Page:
WORDS WORTH KNOWING: MAYDAY
I would rather like to start this article screaming: Mayday!! Mayday!! Just like in the movies, but I’m not really in danger. Of course, making a fake distress call is punishable by six years in prison and a fine of up to $250,000. So I’ll pass. Anyhow, you can’t tell when you will really need to make this call to save your life. So you better be prepared and learn what exactly this word means and what are its origins.
Mayday: Noun. A special radio signal sent from a ship or an aircraft when it needs help. (Cambridge Academic Content Dictionary)
Mayday: Noun. The international radiotelephone signal for help, used by ships and aircraft in distress. (Collins English Dictionary)
If you just need help with positioning, replenishing fuel, controlling a slight fire on board or so, do not use Mayday. The correct distress call for this is “Pan-pan”. Mayday only should be called if the problem you are facing in the ship or aircraft is serious. That is, it puts at risk the craft’s full structure and/or the lives of its crew and passengers. Therefore, Mayday is used rarely, thank god! According to the Collins English dictionary, Mayday is in the lower 50% of commonly used words.
Here are three situations in which someone correctly used the word Mayday:
“On November 27, 2018, a Mayday was called when Dallas firefighters with Engine 48 got into trouble while operating at a four-alarm fire at the Cambridge Park Apartments.”
From Fire Engineering website Article: Video: Learning from a Dallas Mayday. 2019
“Police say a cruise ship with engine problems has sent a mayday call off Norway’s western coast and is making plans to evacuate its 1,300 passengers and crew.”
From The Epoch Times website Article: Cruise Ship off Norway Issues Mayday, Begins Evacuations. 2019
“Amazon has quietly discontinued the hugely popular Mayday feature on its Kindle Fire tablets. Launched back in 2013, Mayday was a bit like Rick and Morty‘s Meeseeks box. If a user got stuck using their tablet, they could summon one of Bezos’ minions for a face-to-face help session.”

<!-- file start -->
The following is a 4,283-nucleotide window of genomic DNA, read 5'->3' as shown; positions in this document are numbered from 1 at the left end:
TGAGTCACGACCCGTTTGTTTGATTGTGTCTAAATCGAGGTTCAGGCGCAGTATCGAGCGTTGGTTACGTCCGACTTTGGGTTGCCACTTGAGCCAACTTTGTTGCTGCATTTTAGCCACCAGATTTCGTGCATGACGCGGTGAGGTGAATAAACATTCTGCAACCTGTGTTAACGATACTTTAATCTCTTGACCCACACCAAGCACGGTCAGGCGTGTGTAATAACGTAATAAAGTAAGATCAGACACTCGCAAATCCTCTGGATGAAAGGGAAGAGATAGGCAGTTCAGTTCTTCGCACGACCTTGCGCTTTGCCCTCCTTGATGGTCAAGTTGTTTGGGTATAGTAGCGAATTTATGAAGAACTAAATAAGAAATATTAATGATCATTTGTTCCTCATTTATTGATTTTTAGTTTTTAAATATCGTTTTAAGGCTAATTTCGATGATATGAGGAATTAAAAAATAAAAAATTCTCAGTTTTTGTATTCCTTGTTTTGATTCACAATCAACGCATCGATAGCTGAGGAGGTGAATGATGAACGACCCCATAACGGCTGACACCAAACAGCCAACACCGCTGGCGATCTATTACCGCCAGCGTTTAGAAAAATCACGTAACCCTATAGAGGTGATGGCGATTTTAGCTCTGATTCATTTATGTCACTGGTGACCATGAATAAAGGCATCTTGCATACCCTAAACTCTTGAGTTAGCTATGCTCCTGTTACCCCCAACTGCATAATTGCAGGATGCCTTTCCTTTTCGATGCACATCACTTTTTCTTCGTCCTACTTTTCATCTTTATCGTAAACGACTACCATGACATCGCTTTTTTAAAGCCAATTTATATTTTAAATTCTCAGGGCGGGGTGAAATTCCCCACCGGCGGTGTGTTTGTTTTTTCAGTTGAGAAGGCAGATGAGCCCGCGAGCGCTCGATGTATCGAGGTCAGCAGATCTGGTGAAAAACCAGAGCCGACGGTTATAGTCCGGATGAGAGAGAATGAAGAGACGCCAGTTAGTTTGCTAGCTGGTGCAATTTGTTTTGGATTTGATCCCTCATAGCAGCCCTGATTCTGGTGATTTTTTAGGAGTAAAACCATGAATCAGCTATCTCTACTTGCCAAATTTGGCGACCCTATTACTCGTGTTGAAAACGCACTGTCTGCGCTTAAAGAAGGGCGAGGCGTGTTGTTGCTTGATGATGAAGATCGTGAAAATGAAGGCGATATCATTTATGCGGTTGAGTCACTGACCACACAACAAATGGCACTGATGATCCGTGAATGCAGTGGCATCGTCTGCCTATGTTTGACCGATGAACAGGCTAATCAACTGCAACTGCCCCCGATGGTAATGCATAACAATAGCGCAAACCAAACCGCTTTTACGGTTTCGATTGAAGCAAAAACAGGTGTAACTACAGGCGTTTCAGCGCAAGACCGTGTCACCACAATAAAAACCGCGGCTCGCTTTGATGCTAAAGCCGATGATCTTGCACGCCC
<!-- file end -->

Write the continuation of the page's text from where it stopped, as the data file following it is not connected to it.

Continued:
From The Next Web website Article: Amazon has discontinued the Mayday button on its Fire tablets. 2019
S.O.S. is out of fashion!
The origin of the word Mayday goes back to the 1920s, when technological advances allowed modernizing radio communication in airplanes and boats. Instead of using Morse code, communication was implemented through voice messages, which were faster and more accurate.
At that time air traffic between France and England was increasing, and therefore more accidents were also occurring. It was then that the radio officers of the airports of these two countries encountered a significant inconvenience: The letters “S.O.S” were not well understood when they were transmitted verbally by radio; in most cases only the letter “O” was heard, or the “S” sounded like “F”. Considering the importance of immediately understanding an emergency signal it was a problem that had to be solved.
A Solution is Found
The solution was found by Frederick Stanley Mockford, in 1923. He was the senior radio officer at Croydon Airport in London, and knew both English and French. So he thought of a word that would be easy for pilots of both nationalities to remember: “Mayday“. The word sounds like May Day, the traditional spring holiday celebrated every May 1st by the English. At the same time it comes from the French venez m’aider, which means “come and help me”.
The word was so well received by pilots that it was quickly adopted by boat captains as well, and spread throughout Europe to become an internationally recognized radio word to signal extreme distress.
For its part, Hollywood has made sure that all citizens know this word very well, so if one day you shout from the bathroom “Mayday! Mayday!” someone will probably understand and will come to your aid with a roll of toilet paper!